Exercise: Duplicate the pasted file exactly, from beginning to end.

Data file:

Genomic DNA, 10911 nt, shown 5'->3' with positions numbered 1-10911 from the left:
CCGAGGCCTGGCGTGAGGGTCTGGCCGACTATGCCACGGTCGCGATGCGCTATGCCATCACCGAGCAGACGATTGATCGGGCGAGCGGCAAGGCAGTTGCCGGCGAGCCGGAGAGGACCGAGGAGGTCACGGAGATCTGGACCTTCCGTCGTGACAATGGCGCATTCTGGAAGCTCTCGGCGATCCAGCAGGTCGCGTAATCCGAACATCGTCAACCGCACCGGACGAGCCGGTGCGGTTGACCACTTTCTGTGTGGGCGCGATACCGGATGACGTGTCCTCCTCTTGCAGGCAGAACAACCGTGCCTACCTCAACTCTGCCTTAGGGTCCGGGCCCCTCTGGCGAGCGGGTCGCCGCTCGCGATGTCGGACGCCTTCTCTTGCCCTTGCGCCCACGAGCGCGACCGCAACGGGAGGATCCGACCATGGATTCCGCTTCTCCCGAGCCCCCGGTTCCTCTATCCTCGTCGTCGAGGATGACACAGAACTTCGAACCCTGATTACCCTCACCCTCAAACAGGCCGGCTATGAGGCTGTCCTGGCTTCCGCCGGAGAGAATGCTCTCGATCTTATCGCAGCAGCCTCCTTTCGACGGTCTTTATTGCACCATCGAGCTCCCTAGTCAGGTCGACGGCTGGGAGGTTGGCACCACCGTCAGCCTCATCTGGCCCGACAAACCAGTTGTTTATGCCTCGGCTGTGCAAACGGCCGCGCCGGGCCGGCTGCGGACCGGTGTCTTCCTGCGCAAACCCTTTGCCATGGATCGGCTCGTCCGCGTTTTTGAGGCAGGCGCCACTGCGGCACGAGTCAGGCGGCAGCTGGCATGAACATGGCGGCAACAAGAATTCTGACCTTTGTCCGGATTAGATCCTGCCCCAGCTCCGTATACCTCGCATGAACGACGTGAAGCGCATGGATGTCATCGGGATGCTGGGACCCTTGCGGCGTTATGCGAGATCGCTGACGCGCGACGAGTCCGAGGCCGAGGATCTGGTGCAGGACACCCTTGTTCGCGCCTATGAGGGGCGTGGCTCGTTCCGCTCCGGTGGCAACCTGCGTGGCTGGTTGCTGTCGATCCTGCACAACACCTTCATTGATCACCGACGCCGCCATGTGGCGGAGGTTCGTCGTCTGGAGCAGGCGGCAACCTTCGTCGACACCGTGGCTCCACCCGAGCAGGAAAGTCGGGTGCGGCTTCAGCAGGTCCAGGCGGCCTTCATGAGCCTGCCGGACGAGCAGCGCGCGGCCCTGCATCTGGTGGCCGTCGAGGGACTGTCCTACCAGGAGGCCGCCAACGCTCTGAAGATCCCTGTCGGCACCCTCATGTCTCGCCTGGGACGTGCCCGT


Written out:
Genomic DNA, 10911 nt, shown 5'->3' with positions numbered 1-10911 from the left:
CCGAGGCCTGGCGTGAGGGTCTGGCCGACTATGCCACGGTCGCGATGCGCTATGCCATCACCGAGCAGACGATTGATCGGGCGAGCGGCAAGGCAGTTGCCGGCGAGCCGGAGAGGACCGAGGAGGTCACGGAGATCTGGACCTTCCGTCGTGACAATGGCGCATTCTGGAAGCTCTCGGCGATCCAGCAGGTCGCGTAATCCGAACATCGTCAACCGCACCGGACGAGCCGGTGCGGTTGACCACTTTCTGTGTGGGCGCGATACCGGATGACGTGTCCTCCTCTTGCAGGCAGAACAACCGTGCCTACCTCAACTCTGCCTTAGGGTCCGGGCCCCTCTGGCGAGCGGGTCGCCGCTCGCGATGTCGGACGCCTTCTCTTGCCCTTGCGCCCACGAGCGCGACCGCAACGGGAGGATCCGACCATGGATTCCGCTTCTCCCGAGCCCCCGGTTCCTCTATCCTCGTCGTCGAGGATGACACAGAACTTCGAACCCTGATTACCCTCACCCTCAAACAGGCCGGCTATGAGGCTGTCCTGGCTTCCGCCGGAGAGAATGCTCTCGATCTTATCGCAGCAGCCTCCTTTCGACGGTCTTTATTGCACCATCGAGCTCCCTAGTCAGGTCGACGGCTGGGAGGTTGGCACCACCGTCAGCCTCATCTGGCCCGACAAACCAGTTGTTTATGCCTCGGCTGTGCAAACGGCCGCGCCGGGCCGGCTGCGGACCGGTGTCTTCCTGCGCAAACCCTTTGCCATGGATCGGCTCGTCCGCGTTTTTGAGGCAGGCGCCACTGCGGCACGAGTCAGGCGGCAGCTGGCATGAACATGGCGGCAACAAGAATTCTGACCTTTGTCCGGATTAGATCCTGCCCCAGCTCCGTATACCTCGCATGAACGACGTGAAGCGCATGGATGTCATCGGGATGCTGGGACCCTTGCGGCGTTATGCGAGATCGCTGACGCGCGACGAGTCCGAGGCCGAGGATCTGGTGCAGGACACCCTTGTTCGCGCCTATGAGGGGCGTGGCTCGTTCCGCTCCGGTGGCAACCTGCGTGGCTGGTTGCTGTCGATCCTGCACAACACCTTCATTGATCACCGACGCCGCCATGTGGCGGAGGTTCGTCGTCTGGAGCAGGCGGCAACCTTCGTCGACACCGTGGCTCCACCCGAGCAGGAAAGTCGGGTGCGGCTTCAGCAGGTCCAGGCGGCCTTCATGAGCCTGCCGGACGAGCAGCGCGCGGCCCTGCATCTGGTGGCCGTCGAGGGACTGTCCTACCAGGAGGCCGCCAACGCTCTGAAGATCCCTGTCGGCACCCTCATGTCTCGCCTGGGACGTGCCCGT